These studies look to conduct efficient pilot testing of a novel intervention strategy for chronic psychotic disorders - Pharmacologic Augmentation of Cognitive Therapy (PACT) - via an experimental medicine approach. Antipsychotics are the major therapeutic tool for chronic psychotic disorders, including schizophrenia, but do not significantly alter their course or real-life impact. Specific cognitive therapies achieve modest symptom reduction and improved function and cognition in psychosis patients, including "bottom-up" sensory-based targeted cognitive training (TCT). While benefits of TCT are evident at the group level, almost half of all patients demonstrate little or no cognitive gains after 30-40 hours (h) of TCT. For patients and clinicians, the costs and logistical complexities associated with these time- and resource-intensive interventions can be prohibitive. We propose and will test a novel "augmentation strategy" for using medications to specifically enhance the benefits of TCT in schizophrenia.

    at UCSD

  • AMP SCZ® Observational Study: PREDICT-DPACC

    open to eligible people ages 12-30

    The Accelerating Medicines Partnership® Schizophrenia (AMP® SCZ) is a large international collaboration to develop algorithms using a set of clinical and cognitive assessments, multi-modal biomarkers, and clinical endpoints that can be used to predict the trajectories and outcomes of individuals at clinical high risk (CHR) for psychosis and to advance the testing of pharmacological interventions for CHR individuals in need. The goal is to accurately predict which individuals are likely to remit, experience an acute psychotic episode, or have intermediate outcomes that feature persistent attenuated psychotic and/or mood symptoms along with functional impairment. The prediction algorithms will have the potential to serve as early indicators of treatment efficacy in CHR persons. The AMP SCZ research program is made up of the Psychosis Risk Evaluation, Data Integration, and Computational Technologies - Data Processing, Analysis and Coordination Center (PREDICT-DPACC) and two clinical research networks, the Psychosis-Risk Outcomes Network (ProNET) and the Trajectories and Predictors in the Clinical High Risk for Psychosis Population: Prediction Scientific Global Consortium (PRESCIENT) networks. The two clinical research networks will recruit a large cohort of CHR young people aged 12-30 years (n=1,977) and healthy control (HC) participants (n=640) across 42 participating investigative sites from 13 countries. CHR participants will complete screening, baseline assessments and a battery of follow-up assessments across 18 - 24 months. HC participants will complete screening and baseline assessments and a subset (5 per site) will complete month 2, 12 and 24 visits.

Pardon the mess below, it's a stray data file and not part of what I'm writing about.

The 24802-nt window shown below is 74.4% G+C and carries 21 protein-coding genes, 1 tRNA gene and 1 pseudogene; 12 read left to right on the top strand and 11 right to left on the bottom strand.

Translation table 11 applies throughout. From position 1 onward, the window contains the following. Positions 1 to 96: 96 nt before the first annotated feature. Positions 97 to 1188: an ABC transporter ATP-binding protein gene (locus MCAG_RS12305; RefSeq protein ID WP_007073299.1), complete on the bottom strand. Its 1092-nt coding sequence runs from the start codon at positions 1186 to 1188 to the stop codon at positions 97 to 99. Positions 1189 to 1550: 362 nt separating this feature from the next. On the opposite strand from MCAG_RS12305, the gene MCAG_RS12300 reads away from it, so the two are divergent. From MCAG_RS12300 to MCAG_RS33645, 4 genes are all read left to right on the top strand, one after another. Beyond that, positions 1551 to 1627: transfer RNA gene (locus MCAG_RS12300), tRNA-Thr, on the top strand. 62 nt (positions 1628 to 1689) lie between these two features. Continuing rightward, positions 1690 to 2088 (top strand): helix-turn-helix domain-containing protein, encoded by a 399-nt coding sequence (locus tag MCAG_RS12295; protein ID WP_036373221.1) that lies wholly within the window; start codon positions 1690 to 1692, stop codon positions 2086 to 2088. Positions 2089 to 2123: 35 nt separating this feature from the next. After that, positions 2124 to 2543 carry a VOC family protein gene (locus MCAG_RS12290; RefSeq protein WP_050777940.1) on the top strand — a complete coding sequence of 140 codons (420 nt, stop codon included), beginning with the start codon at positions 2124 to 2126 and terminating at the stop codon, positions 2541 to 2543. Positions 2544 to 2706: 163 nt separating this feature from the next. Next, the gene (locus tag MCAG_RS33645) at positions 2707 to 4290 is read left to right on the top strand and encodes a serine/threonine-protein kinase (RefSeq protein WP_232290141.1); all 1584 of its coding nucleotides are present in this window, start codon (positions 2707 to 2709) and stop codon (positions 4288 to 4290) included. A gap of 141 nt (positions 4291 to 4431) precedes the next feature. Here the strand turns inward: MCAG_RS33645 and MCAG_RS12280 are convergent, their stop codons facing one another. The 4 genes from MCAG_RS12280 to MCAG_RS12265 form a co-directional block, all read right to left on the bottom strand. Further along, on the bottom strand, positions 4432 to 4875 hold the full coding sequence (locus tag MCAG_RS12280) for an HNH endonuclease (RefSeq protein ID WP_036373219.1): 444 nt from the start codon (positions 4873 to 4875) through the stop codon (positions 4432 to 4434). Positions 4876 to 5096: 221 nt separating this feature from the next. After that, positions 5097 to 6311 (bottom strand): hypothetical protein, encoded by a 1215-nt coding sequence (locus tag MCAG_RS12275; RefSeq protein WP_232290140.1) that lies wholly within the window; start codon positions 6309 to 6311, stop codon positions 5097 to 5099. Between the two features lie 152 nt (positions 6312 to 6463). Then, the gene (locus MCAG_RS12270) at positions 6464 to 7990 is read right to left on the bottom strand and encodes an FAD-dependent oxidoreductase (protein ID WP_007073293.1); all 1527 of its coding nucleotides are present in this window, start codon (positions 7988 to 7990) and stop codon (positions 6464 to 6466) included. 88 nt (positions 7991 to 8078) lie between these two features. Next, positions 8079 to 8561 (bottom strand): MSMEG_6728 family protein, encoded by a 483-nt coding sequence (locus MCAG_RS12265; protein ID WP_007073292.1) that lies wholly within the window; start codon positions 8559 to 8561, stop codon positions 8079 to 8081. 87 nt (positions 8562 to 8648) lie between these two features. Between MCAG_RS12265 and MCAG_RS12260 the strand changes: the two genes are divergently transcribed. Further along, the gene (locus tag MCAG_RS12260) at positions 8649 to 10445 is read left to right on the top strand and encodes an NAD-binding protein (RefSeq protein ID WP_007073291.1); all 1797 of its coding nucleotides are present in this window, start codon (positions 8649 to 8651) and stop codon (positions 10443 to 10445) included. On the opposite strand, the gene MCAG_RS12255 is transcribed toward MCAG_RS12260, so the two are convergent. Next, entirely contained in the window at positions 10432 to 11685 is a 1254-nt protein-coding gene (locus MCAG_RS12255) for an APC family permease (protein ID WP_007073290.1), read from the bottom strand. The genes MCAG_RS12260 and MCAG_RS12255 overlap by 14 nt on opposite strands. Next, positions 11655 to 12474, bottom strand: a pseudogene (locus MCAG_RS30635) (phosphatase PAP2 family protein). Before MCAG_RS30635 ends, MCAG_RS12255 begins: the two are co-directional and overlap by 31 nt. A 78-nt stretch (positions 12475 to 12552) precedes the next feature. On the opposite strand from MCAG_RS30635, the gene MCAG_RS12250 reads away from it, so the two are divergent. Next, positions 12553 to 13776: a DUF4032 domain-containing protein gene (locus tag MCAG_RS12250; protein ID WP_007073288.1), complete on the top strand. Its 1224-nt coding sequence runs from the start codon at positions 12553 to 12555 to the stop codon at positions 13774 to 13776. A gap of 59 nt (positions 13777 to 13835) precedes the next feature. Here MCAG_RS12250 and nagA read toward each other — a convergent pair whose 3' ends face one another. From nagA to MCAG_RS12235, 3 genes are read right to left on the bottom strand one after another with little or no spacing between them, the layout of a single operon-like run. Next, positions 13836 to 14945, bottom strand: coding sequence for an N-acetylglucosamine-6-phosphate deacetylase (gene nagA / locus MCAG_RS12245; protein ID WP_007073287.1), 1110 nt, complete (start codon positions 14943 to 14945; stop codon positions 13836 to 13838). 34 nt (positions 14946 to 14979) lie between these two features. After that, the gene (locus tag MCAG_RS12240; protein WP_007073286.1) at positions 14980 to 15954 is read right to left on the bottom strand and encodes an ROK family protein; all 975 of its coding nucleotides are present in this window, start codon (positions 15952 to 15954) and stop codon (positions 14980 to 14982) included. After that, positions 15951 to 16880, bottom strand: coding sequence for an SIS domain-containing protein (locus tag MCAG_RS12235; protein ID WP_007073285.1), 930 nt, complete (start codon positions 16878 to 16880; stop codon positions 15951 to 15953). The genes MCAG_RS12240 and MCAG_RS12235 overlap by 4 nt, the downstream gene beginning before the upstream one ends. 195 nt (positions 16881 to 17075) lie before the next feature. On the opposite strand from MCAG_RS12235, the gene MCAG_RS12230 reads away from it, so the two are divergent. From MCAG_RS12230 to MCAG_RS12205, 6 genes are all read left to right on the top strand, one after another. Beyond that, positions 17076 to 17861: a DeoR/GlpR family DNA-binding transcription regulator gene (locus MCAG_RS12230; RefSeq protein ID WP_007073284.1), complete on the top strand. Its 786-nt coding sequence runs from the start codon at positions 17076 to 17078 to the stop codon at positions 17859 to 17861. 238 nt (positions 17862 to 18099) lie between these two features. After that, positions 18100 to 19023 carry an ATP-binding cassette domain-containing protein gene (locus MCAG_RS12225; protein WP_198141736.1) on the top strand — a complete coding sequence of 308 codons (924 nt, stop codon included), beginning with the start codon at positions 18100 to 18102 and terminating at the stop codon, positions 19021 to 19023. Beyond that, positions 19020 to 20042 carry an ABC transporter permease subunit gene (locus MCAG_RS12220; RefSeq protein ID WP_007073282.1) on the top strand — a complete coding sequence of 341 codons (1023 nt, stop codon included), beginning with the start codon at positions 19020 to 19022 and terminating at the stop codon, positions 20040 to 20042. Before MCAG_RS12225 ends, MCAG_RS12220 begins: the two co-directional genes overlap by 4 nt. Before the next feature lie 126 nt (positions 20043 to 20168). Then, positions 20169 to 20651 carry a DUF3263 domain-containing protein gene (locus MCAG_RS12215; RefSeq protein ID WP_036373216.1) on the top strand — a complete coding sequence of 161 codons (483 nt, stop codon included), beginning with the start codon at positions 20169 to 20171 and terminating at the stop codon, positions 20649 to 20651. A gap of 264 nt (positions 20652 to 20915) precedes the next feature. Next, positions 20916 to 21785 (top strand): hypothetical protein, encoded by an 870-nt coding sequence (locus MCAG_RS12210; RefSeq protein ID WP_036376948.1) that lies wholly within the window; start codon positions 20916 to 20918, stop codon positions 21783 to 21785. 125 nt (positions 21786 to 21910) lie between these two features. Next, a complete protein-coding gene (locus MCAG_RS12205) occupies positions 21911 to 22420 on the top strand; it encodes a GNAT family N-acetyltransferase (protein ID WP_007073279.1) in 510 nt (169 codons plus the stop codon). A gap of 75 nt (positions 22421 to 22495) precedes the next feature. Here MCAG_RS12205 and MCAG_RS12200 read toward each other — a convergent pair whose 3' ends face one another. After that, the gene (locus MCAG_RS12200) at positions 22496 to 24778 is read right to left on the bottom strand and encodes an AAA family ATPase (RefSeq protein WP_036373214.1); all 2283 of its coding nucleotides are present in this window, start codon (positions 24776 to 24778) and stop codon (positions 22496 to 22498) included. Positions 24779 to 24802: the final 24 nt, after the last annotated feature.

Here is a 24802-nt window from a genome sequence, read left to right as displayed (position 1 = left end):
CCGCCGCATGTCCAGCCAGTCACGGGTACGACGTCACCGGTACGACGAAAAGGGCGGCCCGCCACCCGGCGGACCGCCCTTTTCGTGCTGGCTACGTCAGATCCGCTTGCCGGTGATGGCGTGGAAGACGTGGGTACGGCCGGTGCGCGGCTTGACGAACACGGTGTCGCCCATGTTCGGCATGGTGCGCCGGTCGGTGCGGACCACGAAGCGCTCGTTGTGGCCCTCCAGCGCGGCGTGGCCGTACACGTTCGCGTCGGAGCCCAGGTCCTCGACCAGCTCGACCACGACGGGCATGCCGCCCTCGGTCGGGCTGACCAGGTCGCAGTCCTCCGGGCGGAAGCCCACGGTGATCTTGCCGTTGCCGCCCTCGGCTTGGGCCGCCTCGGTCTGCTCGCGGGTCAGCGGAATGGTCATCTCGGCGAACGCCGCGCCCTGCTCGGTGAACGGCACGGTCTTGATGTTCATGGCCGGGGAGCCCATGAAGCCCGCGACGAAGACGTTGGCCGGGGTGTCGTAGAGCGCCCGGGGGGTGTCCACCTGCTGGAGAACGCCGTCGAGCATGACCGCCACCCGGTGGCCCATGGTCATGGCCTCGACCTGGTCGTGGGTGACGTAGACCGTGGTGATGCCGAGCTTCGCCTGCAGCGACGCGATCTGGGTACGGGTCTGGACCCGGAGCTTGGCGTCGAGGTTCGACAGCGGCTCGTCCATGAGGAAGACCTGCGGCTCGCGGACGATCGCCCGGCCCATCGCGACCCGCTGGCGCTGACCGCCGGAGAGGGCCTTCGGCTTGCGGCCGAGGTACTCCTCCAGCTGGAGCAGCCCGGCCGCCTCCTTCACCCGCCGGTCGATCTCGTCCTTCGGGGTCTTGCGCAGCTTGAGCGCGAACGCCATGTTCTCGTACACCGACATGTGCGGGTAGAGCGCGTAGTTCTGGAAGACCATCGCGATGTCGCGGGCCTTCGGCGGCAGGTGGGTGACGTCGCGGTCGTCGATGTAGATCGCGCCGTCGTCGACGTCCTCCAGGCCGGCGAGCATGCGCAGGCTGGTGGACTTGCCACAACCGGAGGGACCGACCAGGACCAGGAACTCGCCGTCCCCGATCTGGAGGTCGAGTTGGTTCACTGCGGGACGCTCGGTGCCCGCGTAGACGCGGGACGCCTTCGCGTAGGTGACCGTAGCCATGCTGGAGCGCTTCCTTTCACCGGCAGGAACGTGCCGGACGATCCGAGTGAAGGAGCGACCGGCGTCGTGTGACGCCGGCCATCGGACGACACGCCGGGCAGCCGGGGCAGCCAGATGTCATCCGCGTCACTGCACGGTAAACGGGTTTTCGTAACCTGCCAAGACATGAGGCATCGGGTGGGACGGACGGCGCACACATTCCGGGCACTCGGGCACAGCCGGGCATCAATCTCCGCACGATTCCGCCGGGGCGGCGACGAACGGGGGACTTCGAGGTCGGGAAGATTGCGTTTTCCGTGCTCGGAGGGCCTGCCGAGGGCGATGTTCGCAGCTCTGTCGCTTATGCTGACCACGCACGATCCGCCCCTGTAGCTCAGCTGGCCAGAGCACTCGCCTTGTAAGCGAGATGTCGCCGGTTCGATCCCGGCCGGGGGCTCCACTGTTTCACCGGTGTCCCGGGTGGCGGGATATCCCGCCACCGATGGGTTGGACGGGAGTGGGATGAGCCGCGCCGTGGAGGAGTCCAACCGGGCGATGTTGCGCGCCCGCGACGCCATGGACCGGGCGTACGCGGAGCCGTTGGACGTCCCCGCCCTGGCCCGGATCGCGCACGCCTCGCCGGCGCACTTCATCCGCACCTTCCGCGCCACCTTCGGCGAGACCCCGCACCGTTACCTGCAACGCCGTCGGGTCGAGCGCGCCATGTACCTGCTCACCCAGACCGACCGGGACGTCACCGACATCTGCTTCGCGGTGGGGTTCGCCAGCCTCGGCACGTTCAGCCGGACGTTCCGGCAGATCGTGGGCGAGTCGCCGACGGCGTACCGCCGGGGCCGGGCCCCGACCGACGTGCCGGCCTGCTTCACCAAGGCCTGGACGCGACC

at UC Irvine UCLA UCSD UCSF

  • Neurophysiologic Biomarkers for Cognitive Rehabilitation

    open to eligible people ages 18-75

    Cognitive symptoms of schizophrenia interfere with daily life-from managing self-care, to more complex tasks like taking medications and living independently. Unfortunately, these cognitive symptoms are not corrected by 'standard of care' treatments (antipsychotic medications), although some schizophrenia patients may experience modest clinical and cognitive benefits from cognitive remediation. To enhance the clinical impact of cognitive remediation and other rehabilitative interventions for Veterans living with chronic psychosis, this study will develop novel brain-based tools to help identify those Veterans who are most likely to benefit from pro-cognitive therapies. These studies may advance predictive algorithms that improve functional outcomes and life quality in Veterans with schizophrenia.

    at UCSD

  • Optimizing Cognitive Remediation

    open to eligible people ages 18 years and up

    Veterans with mental illness face challenges with community reintegration, including achieving vocational success, attaining their educational goals and going back to school, and maintaining a high quality of life. VA Mental Health Residential Rehabilitation Treatment Programs, Psychosocial Rehabilitation and Recovery Centers and other mental health treatment programs are designed to help Veterans overcome these barriers, but cognitive impairment often seen in Veterans with mental illness limits gains from these settings. Cognitive remediation interventions can be helpful, but they are either "one-size fits all," and thus may not be useful for all Veterans with mental illness, or are too narrow in scope, focusing on specific mental illnesses, limiting generalizability. This project will test whether an objective neurophysiological biomarker, mismatch negativity (MMN), can better match the "right" Veteran to the "right" cognitive remediation treatment regardless of their specific mental health diagnosis.